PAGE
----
WASHINGTON -- With the health care debate sidelined on Capitol Hill, the next Health and Human Services secretary will have the ability to determine the Trump administration's approach on the current health care law.
Despite seven years of promises, Republicans have been unable to roll back the 2010 health care law as they'd planned before the end of September. The vacancy created by Tom Price's resignation last week as secretary amid scrutiny of his private jet use added another challenge to a politically divisive battle.
Now, Price's successor will be able to put his or her own mark on the law that has been assailed by President Donald Trump as a disaster. Trump's nominee to oversee the nation's health programs, including Medicare and Medicaid, and a budget of about $1 trillion is likely to face intense scrutiny about the future of the law known as Obamacare during confirmation hearings before the Senate Finance Committee.
"Dr. Tom Price's resignation is truly unfortunate, especially during this time when our nation's approach to health care policy is so divided," Finance Chairman Sen. Orrin G. Hatch said in a statement provided to CQ Roll Call.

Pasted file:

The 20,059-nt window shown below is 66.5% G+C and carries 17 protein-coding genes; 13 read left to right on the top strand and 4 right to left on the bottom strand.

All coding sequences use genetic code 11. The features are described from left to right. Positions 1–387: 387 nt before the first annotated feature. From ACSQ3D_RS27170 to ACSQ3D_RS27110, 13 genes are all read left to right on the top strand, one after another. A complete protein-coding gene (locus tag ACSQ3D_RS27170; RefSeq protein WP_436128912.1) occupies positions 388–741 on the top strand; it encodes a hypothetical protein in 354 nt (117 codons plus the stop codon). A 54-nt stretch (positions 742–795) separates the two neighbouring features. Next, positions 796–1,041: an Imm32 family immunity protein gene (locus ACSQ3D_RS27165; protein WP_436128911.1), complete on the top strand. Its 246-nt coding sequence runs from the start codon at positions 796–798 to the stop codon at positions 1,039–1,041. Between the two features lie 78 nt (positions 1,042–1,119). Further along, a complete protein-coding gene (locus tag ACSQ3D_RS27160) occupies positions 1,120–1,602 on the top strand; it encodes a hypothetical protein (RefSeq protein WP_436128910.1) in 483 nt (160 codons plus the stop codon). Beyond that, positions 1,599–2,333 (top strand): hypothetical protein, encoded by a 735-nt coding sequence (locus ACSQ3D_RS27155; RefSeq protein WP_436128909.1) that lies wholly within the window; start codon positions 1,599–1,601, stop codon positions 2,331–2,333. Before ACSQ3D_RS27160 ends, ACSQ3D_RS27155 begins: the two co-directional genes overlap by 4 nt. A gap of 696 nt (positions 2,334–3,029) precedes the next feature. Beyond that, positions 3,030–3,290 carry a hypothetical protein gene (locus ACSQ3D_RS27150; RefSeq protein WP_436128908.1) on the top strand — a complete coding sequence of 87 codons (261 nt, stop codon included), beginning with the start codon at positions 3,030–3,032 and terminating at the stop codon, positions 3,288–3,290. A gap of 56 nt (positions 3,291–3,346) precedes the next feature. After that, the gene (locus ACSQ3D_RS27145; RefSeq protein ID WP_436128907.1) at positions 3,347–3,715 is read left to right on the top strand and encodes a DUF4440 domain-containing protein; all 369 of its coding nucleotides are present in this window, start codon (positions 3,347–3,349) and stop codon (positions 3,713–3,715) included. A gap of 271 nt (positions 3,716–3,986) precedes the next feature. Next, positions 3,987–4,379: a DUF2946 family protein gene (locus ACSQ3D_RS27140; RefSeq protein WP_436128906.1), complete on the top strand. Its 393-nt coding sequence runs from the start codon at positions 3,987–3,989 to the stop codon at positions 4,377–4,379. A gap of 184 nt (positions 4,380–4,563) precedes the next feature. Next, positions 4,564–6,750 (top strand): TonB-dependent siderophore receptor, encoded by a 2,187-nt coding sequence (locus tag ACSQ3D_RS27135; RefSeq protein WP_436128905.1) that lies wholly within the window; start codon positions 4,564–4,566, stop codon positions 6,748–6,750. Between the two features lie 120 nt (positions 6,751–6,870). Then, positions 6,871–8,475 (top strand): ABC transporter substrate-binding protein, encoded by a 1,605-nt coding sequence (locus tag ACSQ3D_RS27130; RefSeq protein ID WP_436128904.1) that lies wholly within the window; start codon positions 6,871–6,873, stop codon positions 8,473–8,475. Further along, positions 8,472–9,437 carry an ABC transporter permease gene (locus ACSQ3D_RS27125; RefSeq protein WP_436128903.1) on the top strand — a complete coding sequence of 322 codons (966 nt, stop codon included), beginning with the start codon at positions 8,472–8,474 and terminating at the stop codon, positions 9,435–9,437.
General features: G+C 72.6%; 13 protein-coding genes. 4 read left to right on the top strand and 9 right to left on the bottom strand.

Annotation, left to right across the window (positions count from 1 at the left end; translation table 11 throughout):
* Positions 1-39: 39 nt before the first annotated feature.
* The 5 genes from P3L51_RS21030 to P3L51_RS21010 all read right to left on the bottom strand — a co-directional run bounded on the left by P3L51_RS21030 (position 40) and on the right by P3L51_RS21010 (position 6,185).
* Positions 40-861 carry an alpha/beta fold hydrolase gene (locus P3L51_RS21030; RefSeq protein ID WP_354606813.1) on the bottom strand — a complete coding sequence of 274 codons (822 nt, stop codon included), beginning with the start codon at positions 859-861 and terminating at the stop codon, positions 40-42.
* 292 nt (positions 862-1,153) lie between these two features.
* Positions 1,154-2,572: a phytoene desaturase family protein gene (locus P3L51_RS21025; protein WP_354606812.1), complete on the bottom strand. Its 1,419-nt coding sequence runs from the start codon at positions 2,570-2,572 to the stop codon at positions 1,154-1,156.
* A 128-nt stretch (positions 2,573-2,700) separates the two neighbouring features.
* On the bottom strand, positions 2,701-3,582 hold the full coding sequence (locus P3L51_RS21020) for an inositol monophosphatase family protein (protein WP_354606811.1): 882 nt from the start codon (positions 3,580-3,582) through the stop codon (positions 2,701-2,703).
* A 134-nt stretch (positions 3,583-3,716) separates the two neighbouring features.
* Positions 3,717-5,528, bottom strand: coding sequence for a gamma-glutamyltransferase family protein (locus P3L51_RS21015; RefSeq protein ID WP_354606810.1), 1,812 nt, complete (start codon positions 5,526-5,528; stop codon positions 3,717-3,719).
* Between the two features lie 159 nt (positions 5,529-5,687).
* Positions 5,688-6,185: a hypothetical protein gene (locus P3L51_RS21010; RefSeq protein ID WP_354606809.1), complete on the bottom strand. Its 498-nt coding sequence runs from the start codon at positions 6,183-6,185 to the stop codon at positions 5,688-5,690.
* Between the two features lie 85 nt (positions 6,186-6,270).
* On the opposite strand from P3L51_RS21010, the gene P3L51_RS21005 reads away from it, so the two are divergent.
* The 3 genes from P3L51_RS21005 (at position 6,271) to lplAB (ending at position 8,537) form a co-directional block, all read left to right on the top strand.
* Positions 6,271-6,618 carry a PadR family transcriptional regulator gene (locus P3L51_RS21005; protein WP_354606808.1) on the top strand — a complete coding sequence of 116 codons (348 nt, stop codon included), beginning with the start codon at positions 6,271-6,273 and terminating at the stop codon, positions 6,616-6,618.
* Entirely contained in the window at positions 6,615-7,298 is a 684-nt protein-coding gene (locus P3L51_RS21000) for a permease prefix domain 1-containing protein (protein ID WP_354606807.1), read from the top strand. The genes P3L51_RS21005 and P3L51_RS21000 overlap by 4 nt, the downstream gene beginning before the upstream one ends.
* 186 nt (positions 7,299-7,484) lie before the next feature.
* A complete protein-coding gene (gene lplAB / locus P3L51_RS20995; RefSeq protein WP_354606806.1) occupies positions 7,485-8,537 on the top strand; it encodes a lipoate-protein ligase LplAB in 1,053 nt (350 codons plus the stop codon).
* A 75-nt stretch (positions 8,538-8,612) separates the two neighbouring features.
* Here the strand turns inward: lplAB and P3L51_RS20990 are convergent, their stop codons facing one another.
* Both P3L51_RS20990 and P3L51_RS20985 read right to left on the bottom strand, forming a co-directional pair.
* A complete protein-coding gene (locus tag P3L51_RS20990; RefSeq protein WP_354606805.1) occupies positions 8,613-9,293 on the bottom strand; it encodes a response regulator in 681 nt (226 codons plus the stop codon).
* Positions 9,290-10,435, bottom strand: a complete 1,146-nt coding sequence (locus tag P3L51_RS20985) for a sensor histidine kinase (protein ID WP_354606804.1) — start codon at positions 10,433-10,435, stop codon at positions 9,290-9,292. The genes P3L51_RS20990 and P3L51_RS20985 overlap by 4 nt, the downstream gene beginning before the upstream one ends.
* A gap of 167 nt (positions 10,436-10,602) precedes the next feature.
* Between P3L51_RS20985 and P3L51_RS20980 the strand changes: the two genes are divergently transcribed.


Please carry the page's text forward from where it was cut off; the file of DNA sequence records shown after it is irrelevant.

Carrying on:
With lawmakers shifting their primary legislative focus to a tax overhaul, it could be months before dismantling the law is again at the center of attention on Capitol Hill -- even as some lawmakers express hope to roll back the law before the 115th Congress ends.
Trump has suggested he would let the law collapse to bring Democrats to the negotiating table. After a recent bipartisan effort in the Senate, some lawmakers have said the president is ready to work across the aisle on health care.
Whether HHS is friendly or antagonistic to the law could determine its success. For example, when the administration cut off advertising for HealthCare.gov in the final week of open enrollment in January, officials who had overseen the marketplaces during the Obama administration said it would decrease the number of people signing up for coverage in the final enrollment stretch.
Meanwhile, Sens. Lamar Alexander, R-Tenn., and Patty Murray, D-Wash., have restarted efforts to craft a bipartisan plan to bring more stability to the individual market.
It's not clear if the administration will change its approach to the law now that the repeal push has been sidetracked. One key indicator is whether the administration continues to reimburse insurers for the law's cost-sharing reduction payments. Trump has continued the payments on a month-by-month basis, but hasn't laid out a long-term plan.
Republicans have said that parts of the law that Congress could not repeal through the fast-track budget reconciliation process could be addressed by HHS, such as taking a look at certain regulations put in place by the Obama administration.